The temporary San Diego Convention Center migrant shelter closed on Friday after less than 4 months in operation.
The migrant shelter opened up in late March to help combat the large surge of Central American migrant children being sent across the border. While migrant children continue to be sent across the border, the reopening of California and laxer COVID-19 restrictions has necessitated the reopening of the San Diego Convention Center (SDCC) for summer events.
Through its run as a migrant shelter, more than 2,400 children who were transferred to the SDCC were reunified with their sponsors according to the Department of Health and Human Services. The last of these children left on Wednesday, with cleanup continuing through early July.
“I think every San Diegan can be proud of everything that happened in the convention center, the way all these organizations — private, public, nonprofit — all working together to protect these kids,” said San Diego Mayor Todd Gloria on Friday. “That’s what we should do, it should be a no brainer and San Diego absolutely stepped up. I believe we will continue to have opportunities to step up and serve and I believe that we will. It may not be at the convention center, it may be more modest efforts.”
The shelter employed hundreds of people, ranging from Metropolitan Area Advisory Committee workers to a large presence of healthcare workers due to the COVID-19 epidemic to San Diego public school teachers.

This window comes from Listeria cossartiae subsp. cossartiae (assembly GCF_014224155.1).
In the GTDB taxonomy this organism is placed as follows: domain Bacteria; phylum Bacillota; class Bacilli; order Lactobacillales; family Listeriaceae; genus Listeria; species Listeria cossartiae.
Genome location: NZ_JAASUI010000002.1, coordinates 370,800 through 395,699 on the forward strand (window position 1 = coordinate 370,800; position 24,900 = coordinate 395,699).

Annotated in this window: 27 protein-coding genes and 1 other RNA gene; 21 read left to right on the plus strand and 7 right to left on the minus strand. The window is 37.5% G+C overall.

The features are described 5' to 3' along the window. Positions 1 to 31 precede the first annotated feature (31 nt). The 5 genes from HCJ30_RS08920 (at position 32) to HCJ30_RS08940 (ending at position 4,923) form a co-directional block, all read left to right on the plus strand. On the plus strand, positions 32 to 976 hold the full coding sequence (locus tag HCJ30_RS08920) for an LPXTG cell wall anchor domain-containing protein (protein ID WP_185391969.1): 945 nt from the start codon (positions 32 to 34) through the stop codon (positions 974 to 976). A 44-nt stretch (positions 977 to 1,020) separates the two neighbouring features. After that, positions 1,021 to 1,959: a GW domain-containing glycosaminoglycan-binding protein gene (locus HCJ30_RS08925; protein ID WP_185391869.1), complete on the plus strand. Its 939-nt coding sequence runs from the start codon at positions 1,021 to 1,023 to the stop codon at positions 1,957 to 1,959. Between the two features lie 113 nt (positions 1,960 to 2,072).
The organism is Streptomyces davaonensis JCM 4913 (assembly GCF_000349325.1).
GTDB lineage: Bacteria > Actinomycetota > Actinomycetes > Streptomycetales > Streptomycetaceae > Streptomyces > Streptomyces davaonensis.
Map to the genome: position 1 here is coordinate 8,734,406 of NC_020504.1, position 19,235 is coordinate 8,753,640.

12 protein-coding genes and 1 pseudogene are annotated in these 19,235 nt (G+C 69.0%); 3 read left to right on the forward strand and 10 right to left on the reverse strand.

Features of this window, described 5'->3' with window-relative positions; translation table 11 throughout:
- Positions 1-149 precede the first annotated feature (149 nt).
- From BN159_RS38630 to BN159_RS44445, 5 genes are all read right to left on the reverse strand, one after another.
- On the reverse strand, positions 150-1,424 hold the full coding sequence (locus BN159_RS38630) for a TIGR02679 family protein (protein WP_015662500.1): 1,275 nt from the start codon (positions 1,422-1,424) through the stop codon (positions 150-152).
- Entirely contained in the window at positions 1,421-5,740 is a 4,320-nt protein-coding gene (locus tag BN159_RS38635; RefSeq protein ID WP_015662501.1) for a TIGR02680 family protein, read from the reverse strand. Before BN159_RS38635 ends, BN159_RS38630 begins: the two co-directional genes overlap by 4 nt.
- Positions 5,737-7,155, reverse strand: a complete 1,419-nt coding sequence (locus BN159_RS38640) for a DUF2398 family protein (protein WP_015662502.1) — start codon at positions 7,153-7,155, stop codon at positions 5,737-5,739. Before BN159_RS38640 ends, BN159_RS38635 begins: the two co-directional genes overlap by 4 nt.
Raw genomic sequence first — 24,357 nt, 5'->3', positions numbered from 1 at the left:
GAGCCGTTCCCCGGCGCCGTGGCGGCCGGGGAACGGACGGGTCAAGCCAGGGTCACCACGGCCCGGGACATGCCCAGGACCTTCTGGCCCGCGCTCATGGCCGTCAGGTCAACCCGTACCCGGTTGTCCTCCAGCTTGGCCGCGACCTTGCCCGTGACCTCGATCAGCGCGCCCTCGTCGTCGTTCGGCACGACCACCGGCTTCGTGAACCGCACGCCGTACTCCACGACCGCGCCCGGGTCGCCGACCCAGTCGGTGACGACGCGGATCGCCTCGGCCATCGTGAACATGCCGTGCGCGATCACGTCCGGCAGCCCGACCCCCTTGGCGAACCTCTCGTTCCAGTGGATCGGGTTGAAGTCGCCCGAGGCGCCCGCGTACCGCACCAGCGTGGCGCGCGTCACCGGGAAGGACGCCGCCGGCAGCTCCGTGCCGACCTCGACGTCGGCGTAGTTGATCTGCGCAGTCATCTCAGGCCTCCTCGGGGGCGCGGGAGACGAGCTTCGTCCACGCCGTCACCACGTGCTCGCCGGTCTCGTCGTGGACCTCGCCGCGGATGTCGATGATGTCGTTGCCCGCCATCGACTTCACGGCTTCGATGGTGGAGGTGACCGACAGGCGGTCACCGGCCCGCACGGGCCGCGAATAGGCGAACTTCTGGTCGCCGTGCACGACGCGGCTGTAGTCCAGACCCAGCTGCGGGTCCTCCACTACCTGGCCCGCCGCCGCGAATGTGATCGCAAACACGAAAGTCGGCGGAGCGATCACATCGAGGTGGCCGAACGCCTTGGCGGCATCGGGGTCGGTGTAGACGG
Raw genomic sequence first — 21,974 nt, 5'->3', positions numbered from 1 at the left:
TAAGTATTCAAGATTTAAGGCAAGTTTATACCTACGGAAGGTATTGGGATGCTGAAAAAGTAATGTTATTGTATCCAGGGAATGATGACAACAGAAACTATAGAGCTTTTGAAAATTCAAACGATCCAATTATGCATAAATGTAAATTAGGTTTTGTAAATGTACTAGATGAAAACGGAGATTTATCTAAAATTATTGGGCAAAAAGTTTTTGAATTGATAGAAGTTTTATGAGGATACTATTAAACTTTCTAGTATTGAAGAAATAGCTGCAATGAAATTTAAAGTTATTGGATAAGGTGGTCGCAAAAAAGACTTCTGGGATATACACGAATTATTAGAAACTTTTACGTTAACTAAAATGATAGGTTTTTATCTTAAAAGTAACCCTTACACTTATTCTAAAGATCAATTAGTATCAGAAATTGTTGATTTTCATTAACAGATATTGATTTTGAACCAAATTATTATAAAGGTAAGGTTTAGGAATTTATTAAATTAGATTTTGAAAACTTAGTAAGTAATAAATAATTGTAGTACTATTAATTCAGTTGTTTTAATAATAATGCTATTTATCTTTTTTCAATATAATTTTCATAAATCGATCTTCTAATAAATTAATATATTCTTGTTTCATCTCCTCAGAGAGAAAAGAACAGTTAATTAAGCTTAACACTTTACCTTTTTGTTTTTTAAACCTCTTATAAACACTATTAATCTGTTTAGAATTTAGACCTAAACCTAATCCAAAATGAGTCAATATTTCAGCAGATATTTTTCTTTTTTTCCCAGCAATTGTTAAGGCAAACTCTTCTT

However, the SDCC’s role as a migrant center earlier this year proved to be controversial due to many believing that the SDCC should have been an economic vehicle with conventions and other uses to help drive the economy around the Center in San Diego, rather than another migrant center.
“When it was being used as a homeless shelter to protect people from getting COVID-19 during the winter, it made sense since nothing was open and they needed to keep the lights on. Plus, it made good PR and genuinely helped a lot of people during the case spike,” Clara, an industry event booker told the Globe Friday. “But the migrant shelter was put in at a time when COVID cases were going down and a lot of industries were looking to book events. I usually do California, but I had to put in alternate sites in Texas and Florida and Louisiana instead, as they opened earlier and could handle it. I mean, restrictions are now going away in California, but they lost out on a lot of national events.”
“And people like coming to California. Conventions in Texas are always complained about due to the heat and hundreds of other factors. Florida, same thing but with humidity. California is always reliable in terms of weather, having things to do, and being an enjoyable experience. Especially when compared to hurricane season out there. But because of California dragging its feet, and the SDCC not reopening sooner because of the migrants, they lost out to events willing to risk hurricanes. It’s going to shift back to California next year big time, but this year, when all of these businesses need a bit of help, conventions will largely not be there for it. It really could have helped. Larger conventions can be worth millions a piece in terms of economic impact.”
Conventions and other events are expected to resume at the SDCC soon. Some events traditionally held in San Diego, such as Comic-Con, have delayed in-person events until next year.
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